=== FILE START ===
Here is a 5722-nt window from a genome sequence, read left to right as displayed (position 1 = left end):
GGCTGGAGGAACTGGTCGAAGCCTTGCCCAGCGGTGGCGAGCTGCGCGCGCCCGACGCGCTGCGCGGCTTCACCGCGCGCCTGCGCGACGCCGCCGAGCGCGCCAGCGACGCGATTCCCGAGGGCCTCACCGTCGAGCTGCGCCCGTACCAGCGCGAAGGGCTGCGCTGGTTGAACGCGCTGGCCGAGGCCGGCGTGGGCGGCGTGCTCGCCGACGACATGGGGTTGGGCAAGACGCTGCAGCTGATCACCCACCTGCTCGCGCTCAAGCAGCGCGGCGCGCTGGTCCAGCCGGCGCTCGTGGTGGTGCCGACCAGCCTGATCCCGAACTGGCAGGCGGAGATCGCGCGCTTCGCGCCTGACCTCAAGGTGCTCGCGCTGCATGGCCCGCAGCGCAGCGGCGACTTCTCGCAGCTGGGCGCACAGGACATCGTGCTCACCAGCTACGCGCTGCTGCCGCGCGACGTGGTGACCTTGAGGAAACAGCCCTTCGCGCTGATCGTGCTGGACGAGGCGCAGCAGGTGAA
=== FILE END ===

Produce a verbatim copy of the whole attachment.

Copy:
Here is a 5722-nt window from a genome sequence, read left to right as displayed (position 1 = left end):
GGCTGGAGGAACTGGTCGAAGCCTTGCCCAGCGGTGGCGAGCTGCGCGCGCCCGACGCGCTGCGCGGCTTCACCGCGCGCCTGCGCGACGCCGCCGAGCGCGCCAGCGACGCGATTCCCGAGGGCCTCACCGTCGAGCTGCGCCCGTACCAGCGCGAAGGGCTGCGCTGGTTGAACGCGCTGGCCGAGGCCGGCGTGGGCGGCGTGCTCGCCGACGACATGGGGTTGGGCAAGACGCTGCAGCTGATCACCCACCTGCTCGCGCTCAAGCAGCGCGGCGCGCTGGTCCAGCCGGCGCTCGTGGTGGTGCCGACCAGCCTGATCCCGAACTGGCAGGCGGAGATCGCGCGCTTCGCGCCTGACCTCAAGGTGCTCGCGCTGCATGGCCCGCAGCGCAGCGGCGACTTCTCGCAGCTGGGCGCACAGGACATCGTGCTCACCAGCTACGCGCTGCTGCCGCGCGACGTGGTGACCTTGAGGAAACAGCCCTTCGCGCTGATCGTGCTGGACGAGGCGCAGCAGGTGAA